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Wednesday, March 4, 2015

Alphonse Mucha

The Four Seasons, 1895, Alphonse Mucha
There may well be no greater blessing for an artist than the opportunity to retire at a reasonably early point in his or her life. I was so blessed. I had just turned fifty-three when I retired from school teaching in October, 1998. What followed was a burst of creative endeavors encompassing major works I'd long wished to do but in years before simply hadn't the time. It was the most productive painting period in my whole life. To some extent, it continues today, some sixteen years later, though my writing and travel schedule have caused my painting production to taper off somewhat. Today I paint totally for my own pleasure and only that which I wish to add to my painting legacy. In that sense I'm very much like the Czech painter Alphonse Mucha.

Four Seasons, 1900, Alphonse Mucha
Alphonse Mucha Self-portrait, 1899. 
If you know anything at all about art styles, you'll recognize from Mucha's 1895 The Four Seasons (top) and his later encore Four Seasons (just above) from 1900, that Mucha was an Art Nouveau painter. Although hyperbole is not unknown in among artists' biographies, many of Alphonse Mucha's biographers barely stop short of insisting he invented the style. Be that as it may, he was certainly one of its greatest European proponents and among the earliest artists to popularize through his own work this fin de siècle style of painting. And while Art Nouveau is usually characterized as being floral, or more broadly, organic; insofar as Mucha contribution to this largely German decorative motive is concerned, Art Nouveau might best be defined as seductively feminine. His "seasonal" work above, as well as his Times of the Day (below), not only went far in defining the Art Nouveau style, but also the turn of the century ideal of feminine beauty.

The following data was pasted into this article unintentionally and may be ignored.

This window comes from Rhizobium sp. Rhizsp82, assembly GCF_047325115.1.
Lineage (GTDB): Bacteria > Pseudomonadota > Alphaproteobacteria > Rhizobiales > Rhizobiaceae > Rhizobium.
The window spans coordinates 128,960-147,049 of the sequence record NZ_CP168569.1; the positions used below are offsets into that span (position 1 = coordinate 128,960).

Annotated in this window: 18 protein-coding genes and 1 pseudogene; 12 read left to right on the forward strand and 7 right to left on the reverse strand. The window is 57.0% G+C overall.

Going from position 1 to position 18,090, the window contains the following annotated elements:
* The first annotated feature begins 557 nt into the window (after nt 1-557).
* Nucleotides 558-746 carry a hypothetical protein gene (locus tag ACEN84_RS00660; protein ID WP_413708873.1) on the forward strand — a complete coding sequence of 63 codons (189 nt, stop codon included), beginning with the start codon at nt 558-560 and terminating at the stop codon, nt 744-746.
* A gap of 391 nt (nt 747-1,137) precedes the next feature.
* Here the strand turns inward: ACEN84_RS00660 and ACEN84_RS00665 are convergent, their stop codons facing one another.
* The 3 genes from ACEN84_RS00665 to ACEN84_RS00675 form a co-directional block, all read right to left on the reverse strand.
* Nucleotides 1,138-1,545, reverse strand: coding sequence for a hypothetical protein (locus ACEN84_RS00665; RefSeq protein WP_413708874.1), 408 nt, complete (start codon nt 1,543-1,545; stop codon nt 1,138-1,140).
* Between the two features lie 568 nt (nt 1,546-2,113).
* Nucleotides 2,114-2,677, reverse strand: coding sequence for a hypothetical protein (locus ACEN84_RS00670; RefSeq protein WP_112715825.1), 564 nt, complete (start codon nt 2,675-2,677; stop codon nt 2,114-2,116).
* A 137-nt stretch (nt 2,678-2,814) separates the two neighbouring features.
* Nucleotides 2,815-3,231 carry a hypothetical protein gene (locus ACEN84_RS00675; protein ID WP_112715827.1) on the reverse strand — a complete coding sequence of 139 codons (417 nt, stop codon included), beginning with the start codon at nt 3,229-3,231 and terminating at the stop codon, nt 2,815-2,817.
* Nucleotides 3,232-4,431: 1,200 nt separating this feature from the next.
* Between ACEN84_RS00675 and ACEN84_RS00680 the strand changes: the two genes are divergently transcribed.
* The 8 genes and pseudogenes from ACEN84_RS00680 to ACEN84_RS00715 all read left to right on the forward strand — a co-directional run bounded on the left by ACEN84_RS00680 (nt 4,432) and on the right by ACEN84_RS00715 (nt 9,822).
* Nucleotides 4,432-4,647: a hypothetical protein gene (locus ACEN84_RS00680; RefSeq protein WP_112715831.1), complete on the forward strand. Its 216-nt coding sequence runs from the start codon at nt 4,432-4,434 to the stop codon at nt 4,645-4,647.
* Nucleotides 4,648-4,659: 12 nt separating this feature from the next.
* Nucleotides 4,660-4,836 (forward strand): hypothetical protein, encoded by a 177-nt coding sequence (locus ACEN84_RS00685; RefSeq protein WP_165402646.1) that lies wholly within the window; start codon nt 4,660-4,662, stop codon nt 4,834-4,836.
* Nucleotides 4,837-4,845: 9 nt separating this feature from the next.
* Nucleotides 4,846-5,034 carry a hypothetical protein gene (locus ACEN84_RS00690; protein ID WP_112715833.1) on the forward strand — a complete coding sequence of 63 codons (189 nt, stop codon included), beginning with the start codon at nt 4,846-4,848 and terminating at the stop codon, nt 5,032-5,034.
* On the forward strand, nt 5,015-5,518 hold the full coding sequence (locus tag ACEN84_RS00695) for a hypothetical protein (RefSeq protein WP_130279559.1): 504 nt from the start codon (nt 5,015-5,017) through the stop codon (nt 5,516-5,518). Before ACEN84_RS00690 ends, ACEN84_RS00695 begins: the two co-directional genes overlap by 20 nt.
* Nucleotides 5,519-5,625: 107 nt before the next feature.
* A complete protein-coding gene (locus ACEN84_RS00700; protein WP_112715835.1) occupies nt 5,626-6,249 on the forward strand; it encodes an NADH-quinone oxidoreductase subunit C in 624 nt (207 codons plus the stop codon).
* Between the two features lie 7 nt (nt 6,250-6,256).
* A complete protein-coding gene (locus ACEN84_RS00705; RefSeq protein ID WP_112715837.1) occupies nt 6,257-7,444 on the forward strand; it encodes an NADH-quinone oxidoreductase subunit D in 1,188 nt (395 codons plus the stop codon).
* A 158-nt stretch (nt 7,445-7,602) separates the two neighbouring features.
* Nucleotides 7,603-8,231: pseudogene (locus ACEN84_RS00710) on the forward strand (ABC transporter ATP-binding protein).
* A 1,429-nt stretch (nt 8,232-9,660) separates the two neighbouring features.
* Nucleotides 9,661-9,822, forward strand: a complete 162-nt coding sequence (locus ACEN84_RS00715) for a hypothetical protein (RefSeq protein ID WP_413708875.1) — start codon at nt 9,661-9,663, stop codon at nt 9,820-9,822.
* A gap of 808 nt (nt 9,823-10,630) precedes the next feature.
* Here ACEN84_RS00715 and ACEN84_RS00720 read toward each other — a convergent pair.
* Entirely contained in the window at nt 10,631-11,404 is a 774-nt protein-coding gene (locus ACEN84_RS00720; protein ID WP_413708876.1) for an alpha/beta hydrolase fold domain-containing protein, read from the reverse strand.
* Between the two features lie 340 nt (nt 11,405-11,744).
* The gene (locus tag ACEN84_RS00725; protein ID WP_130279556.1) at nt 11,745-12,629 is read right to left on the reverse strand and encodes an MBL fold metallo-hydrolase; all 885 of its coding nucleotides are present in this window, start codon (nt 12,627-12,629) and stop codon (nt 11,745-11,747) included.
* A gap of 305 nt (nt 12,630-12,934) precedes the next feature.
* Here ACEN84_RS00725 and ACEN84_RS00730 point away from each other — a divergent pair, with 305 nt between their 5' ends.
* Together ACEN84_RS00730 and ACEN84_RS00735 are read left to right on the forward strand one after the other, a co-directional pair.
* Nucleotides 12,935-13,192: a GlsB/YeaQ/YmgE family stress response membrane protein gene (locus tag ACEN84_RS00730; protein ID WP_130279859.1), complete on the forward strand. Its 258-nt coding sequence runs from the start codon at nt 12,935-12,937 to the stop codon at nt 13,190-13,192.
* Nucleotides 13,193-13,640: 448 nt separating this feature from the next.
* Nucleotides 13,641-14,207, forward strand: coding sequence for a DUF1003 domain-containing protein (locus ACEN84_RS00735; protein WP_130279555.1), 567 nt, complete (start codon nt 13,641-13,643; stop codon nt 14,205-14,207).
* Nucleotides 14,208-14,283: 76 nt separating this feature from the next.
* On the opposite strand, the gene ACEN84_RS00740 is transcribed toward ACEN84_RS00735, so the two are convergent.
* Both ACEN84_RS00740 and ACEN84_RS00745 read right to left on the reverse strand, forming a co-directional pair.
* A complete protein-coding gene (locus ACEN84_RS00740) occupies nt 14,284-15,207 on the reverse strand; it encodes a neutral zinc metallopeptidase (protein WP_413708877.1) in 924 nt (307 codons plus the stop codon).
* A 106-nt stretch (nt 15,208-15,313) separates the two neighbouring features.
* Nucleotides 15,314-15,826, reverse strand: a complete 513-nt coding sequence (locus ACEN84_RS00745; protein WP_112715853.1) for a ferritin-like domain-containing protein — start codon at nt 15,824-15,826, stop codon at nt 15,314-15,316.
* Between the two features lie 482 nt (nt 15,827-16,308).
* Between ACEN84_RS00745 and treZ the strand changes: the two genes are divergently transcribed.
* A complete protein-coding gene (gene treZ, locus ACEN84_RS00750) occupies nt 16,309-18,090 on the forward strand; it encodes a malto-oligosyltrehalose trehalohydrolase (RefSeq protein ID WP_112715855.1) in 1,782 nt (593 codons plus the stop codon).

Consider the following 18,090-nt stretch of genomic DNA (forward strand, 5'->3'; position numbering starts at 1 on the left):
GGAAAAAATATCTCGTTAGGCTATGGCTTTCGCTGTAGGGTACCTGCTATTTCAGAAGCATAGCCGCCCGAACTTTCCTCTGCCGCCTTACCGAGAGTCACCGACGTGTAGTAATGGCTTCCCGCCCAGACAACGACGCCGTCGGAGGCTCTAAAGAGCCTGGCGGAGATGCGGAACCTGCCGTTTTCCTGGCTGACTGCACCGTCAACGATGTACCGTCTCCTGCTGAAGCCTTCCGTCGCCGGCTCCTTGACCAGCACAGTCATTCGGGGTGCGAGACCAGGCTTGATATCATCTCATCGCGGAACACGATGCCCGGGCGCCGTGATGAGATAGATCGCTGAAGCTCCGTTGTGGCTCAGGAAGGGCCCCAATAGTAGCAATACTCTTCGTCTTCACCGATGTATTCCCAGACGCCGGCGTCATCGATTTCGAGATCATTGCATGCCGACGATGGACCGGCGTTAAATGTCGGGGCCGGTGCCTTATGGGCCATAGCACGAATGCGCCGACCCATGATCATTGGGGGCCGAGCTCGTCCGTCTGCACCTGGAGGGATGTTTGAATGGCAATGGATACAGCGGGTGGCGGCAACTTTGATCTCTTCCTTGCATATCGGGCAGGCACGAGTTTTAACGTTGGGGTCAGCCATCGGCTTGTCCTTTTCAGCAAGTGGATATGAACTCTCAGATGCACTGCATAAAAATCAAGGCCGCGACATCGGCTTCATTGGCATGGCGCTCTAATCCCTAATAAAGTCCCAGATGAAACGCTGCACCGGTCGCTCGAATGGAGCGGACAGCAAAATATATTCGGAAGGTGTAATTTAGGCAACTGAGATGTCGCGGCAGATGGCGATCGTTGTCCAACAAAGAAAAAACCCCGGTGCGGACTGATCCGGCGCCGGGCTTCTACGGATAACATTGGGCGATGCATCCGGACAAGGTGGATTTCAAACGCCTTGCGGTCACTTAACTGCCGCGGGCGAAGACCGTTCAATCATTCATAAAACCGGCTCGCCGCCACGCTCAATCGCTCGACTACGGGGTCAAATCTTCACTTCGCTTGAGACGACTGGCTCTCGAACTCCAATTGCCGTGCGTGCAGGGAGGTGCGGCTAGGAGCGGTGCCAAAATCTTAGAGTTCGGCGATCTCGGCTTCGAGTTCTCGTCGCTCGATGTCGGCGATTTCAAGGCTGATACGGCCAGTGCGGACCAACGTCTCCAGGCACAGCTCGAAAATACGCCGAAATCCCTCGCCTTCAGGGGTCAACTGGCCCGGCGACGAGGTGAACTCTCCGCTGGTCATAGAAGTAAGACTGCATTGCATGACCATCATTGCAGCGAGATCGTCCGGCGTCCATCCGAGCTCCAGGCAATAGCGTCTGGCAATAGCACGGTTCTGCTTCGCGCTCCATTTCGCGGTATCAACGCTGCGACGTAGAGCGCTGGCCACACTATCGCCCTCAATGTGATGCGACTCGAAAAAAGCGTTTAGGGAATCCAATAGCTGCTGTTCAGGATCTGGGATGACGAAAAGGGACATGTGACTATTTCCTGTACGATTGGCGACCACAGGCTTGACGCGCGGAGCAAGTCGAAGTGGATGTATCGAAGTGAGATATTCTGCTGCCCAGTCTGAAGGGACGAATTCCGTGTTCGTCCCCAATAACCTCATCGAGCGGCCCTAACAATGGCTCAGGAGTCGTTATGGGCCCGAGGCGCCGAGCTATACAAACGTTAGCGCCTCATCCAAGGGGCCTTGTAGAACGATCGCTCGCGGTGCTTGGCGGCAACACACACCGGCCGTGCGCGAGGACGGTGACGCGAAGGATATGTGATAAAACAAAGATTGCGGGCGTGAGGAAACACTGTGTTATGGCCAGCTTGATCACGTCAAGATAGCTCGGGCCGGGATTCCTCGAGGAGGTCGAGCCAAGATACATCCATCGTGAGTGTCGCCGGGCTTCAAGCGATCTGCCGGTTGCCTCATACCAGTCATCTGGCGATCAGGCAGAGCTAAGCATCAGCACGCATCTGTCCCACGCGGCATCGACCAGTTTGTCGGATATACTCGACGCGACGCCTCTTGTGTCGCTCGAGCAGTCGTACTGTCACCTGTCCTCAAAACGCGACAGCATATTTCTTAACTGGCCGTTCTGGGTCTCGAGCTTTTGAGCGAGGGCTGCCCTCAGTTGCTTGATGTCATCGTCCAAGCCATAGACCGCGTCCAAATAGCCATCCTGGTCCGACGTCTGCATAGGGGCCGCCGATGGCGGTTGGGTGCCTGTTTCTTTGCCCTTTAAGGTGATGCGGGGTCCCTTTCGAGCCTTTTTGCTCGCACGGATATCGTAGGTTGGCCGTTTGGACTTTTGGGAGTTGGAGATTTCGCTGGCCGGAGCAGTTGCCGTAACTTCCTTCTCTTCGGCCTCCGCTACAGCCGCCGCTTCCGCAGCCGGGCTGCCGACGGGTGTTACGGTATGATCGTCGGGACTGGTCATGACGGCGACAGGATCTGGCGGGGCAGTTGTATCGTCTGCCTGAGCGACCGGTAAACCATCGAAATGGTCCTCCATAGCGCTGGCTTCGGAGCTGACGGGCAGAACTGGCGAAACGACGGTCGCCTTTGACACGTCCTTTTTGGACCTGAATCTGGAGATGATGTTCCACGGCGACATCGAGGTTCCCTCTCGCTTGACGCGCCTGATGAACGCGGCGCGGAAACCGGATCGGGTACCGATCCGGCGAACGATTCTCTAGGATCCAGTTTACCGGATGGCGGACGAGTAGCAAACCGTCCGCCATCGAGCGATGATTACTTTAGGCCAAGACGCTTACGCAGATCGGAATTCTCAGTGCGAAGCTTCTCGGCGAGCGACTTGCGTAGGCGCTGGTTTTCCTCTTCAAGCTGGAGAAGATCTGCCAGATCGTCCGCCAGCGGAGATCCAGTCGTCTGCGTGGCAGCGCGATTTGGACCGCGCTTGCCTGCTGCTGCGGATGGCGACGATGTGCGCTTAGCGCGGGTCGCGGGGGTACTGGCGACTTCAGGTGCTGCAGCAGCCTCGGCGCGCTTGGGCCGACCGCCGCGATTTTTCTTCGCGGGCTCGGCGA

The Times of the Day, 1900, Alphonse Mucha
Sarah Bernhardt poster, 1894, Alphonse Mucha
Though born in Ivančice, Moravia (the present Czech Republic) in 1860, and obtaining his early training in the decorative arts at the Munich Academy of Fine Arts, from around 1887 on, Mucha rounded out his studies in Paris at the Académie Julian and Académie Colarossi. He remained in Paris as he began his career not as a painter so much as in advertising, which of course, at that time meant posters. His "big break" came by accident in 1894 when he happened to be in a print shop and overheard frantic owner in desperate need for a poster advertising an appearance by the famed actress, Sarah Bernhardt. Mucha came to the rescue, guaranteeing to fulfill the printer's need within two weeks (less than half the usual time for such work). Mucha delivered. Bernhardt loved what was then a truly "new" style of art matching the name, Art Nouveau; and rewarded the artist with a generous six-year contract to produce all her posters.

Alphonse Mucha in his rented studio amid his "Slavic Epic."
The Head of a Girl, 1900, Alphonse Mucha,
one of his few sculptural pieces.